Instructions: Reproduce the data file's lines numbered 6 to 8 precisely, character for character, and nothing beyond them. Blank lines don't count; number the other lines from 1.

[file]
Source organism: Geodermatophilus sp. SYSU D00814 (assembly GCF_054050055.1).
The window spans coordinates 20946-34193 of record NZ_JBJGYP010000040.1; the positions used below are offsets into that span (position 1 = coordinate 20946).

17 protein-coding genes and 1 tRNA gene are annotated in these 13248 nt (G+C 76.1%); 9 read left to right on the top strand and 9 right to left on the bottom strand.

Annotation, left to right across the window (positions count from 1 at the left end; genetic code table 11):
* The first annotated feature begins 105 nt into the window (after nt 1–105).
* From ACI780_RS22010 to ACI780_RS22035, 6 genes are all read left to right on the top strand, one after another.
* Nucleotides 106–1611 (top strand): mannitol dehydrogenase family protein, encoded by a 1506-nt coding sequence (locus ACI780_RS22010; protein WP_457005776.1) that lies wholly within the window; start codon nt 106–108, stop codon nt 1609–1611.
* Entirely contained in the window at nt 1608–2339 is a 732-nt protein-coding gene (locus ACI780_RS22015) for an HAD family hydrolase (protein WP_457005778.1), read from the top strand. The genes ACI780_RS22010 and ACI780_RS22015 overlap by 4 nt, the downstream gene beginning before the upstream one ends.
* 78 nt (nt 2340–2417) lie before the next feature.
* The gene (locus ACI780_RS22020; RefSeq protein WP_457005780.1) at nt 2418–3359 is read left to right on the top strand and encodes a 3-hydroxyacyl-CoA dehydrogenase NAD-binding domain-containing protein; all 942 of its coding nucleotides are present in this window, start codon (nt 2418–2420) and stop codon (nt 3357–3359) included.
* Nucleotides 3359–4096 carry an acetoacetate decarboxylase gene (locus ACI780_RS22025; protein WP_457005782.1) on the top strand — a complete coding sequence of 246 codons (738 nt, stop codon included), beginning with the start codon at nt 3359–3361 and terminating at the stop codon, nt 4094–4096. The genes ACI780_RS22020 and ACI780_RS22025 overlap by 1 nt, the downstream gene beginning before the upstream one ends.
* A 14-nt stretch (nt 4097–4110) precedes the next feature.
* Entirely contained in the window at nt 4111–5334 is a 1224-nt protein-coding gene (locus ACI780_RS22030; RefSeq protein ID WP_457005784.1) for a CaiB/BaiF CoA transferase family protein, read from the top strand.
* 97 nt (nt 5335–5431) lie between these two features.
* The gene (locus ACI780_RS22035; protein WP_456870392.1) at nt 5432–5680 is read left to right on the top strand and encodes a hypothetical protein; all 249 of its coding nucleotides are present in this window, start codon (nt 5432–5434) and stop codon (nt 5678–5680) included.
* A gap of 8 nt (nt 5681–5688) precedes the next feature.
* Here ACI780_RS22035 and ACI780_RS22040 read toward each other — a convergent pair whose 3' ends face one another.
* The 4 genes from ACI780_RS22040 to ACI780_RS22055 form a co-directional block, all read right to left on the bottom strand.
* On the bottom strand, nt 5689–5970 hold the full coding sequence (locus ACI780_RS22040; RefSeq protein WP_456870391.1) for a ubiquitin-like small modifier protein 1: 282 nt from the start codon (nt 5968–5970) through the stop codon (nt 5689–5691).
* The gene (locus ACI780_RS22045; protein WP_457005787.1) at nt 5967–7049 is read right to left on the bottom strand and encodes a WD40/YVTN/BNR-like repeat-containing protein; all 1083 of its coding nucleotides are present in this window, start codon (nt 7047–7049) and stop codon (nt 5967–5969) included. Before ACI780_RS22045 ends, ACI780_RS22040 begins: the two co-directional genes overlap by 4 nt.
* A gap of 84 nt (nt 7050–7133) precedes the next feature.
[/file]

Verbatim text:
* From ACI780_RS22010 to ACI780_RS22035, 6 genes are all read left to right on the top strand, one after another.
* Nucleotides 106–1611 (top strand): mannitol dehydrogenase family protein, encoded by a 1506-nt coding sequence (locus ACI780_RS22010; protein WP_457005776.1) that lies wholly within the window; start codon nt 106–108, stop codon nt 1609–1611.
* Entirely contained in the window at nt 1608–2339 is a 732-nt protein-coding gene (locus ACI780_RS22015) for an HAD family hydrolase (protein WP_457005778.1), read from the top strand. The genes ACI780_RS22010 and ACI780_RS22015 overlap by 4 nt, the downstream gene beginning before the upstream one ends.